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Butter Making Equipment

Find innovative production technology for making butter and connect directly with world-leading specialists.

Butter making equipment

People have always loved butter. Suffice it to say that Ancient Norsemen were buried with it to take to the afterlife. It seems impossible but making butter is all about separation. First, you separate the raw milk to get the buttercream using a cream separator. After cooling, mixing and pasteurizing your buttercream, the churning process separates it into buttermilk and butter grains. Then, mix butter grains with salt and use a butter churner to mix the ingredients again, before shaping begins using butter molds.

Which butter equipment do you need?

Flexible pasteurizer for packaged food

Flexible pasteurizer for packaged food

Autoclaves for sterilising and cooking food products are a mainstay of many productio…

High-clean FFS machine for butter in mini portions

High-clean FFS machine for butter in mini portions

With the production of dairy products such as butter in mini portions o…

Food crates washer

Food crates washer

With the increasing demand of food production sectors for cutting costs, while increasing quality of produc…

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Use your butter making equipment to separate, pasteurize and churn your buttercream

Butter making starts with raw milk going through a separator to get buttercream and skim milk. To maintain the consistency of your buttercream, you need to cool and stir it in a stainless steel bulk tank. After removing unwanted bacteria through a pasteurizer, you can add starter culture and leave the buttercream to age in the aging tank. The cultured buttercream needs about 24 hours to age before moving it to a churn. During the churning process, a separation takes place where you will obtain buttermilk and butter grains.

After extracting the buttermilk by draining, you can now add salt to the butter grains to improve flavor and shelf life. Now it’s time to churn your mixture again to get a homogenous blend of butter that will be transferred to a milling machine for shaping before packaging.

Four types of butter and what you need to know about them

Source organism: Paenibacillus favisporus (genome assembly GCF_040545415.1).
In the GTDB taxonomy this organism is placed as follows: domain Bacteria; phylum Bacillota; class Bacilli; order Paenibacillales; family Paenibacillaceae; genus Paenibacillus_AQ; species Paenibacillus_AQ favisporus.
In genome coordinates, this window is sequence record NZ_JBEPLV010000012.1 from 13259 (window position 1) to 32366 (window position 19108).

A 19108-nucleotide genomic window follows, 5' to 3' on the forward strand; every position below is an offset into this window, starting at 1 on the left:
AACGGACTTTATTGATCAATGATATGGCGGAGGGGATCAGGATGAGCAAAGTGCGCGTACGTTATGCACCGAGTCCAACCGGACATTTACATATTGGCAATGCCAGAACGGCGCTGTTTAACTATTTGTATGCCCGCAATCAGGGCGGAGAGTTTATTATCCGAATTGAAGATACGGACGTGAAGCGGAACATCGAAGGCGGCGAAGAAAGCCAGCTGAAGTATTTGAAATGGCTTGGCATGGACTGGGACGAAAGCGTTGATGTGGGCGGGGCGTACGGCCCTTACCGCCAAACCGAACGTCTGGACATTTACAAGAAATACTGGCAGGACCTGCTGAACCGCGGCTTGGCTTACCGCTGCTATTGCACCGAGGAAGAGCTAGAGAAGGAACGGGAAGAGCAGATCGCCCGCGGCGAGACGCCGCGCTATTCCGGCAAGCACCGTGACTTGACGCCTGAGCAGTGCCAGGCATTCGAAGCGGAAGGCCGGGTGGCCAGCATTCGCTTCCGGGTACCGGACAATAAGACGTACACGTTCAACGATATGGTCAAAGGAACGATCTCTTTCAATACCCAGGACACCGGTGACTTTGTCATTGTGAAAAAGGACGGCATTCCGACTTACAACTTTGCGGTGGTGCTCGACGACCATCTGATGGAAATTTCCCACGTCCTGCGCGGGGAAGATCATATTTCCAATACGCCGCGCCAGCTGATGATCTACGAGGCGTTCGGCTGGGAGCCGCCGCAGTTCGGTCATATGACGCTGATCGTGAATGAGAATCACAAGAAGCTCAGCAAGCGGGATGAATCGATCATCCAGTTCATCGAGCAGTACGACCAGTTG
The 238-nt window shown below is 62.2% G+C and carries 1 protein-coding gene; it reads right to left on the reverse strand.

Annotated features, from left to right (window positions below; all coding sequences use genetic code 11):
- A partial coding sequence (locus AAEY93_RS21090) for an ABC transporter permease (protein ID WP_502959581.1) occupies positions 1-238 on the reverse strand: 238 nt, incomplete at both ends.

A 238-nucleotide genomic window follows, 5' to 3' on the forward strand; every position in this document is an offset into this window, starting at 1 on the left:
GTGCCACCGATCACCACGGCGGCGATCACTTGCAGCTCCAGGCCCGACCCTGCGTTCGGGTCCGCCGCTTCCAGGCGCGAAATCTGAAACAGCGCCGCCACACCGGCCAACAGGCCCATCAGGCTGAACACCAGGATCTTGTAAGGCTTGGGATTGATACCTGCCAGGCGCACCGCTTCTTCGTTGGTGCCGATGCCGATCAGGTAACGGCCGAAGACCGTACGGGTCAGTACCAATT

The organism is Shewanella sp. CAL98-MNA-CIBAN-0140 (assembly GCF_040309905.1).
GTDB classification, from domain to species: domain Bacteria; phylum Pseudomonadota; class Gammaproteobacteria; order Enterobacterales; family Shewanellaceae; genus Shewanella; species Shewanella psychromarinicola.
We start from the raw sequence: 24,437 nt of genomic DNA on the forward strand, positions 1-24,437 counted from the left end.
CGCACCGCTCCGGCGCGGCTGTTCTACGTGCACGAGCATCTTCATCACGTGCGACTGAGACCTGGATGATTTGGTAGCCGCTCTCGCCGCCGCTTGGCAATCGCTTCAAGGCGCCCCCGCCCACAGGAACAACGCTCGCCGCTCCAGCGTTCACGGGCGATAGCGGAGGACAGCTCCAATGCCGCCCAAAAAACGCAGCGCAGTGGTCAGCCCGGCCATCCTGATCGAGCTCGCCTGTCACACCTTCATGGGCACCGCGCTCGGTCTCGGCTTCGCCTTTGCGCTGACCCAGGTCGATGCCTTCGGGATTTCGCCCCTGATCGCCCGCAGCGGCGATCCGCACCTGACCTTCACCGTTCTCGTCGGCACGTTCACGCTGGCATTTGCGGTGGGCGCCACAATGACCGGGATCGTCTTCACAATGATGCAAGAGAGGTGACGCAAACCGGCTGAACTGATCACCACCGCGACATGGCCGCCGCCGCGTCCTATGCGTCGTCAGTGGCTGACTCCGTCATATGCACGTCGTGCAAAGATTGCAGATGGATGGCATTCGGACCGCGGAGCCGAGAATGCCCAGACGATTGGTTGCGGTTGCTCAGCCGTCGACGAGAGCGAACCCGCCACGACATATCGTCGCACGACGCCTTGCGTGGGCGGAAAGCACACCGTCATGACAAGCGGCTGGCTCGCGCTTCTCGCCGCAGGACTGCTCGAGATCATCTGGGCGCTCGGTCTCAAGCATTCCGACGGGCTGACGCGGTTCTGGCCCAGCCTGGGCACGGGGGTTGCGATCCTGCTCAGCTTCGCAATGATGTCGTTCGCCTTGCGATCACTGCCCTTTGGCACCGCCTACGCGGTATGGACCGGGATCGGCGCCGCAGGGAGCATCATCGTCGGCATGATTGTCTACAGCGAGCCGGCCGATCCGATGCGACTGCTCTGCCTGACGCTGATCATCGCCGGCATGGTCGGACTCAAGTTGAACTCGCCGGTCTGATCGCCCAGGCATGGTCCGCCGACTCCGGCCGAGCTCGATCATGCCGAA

There are so many varieties of butter out there: sweet cream, cultured, clarified, and whipped… and the list can go on. Their names may give you an idea of what the difference between them is. Sweet cream butter is made from fresh, pasteurized cream that does not undergo any fermentation process. As the name suggests, if you want to make cultured butter, you have to add the cultures and ferment the buttercream before churning.

With 9,978,022 tonnes of butter produced annually worldwide, India is the leading butter producer thanks to a clarified butter variety: Ghee. To get it, you have to heat and stir the butter in a boiler tank until more of its water content evaporates. Then, whey protein or milk solids on the surface are skimmed off by using a strainer. For whipped butter, all you have to do is to inject nitrogen into the butter after churning. The result gives more volume but is less dense than standard butter.

The alternative of butter for a vegan diet

Nowadays, there is demand in the market for food alternatives or substitutes. Non-dairy products like plant-based butter are a demand for consumers practicing a vegan diet or for lactose-intolerant consumers. A combination of oils and milk from nuts such as almonds, soy, or coconut, and other emulsifiers are mixed in an emulsifier tank at a high temperature. You can also add other dry ingredients such as salt. When you achieve the right emulsion, the mixture goes through a high-shear mixer and pasteurizer before cooling it through a plate-type heat exchanger. The result is dairy-free butter!

Spreading butter on bread and other baked products

Regular butter usually takes time to melt from refrigeration temperature to ambient room temperature. So, manufacturers formulated ways to create butter that you can spread easily from refrigeration temperature to ambient room temperature. Spreadable butter is made the same way as regular butter. The difference lies in adding vegetable oils to make the butter melt quicker at ambient room temperature. Food manufacturers use butter depositors as toppings, filling or decoration for bread and other baked goods that are then packaged in plastic containers for consumers.

Shaping and packaging of butter production

When your butter is ready, you can shape it in blocks before packaging it in paper with an outer aluminum coating. The aluminum coating prevents light from penetrating the packaging and making the butter rancid. But you can always decide to make spreadable butter and pack it in plastic tubes or different containers.

Processing steps involved in butter making

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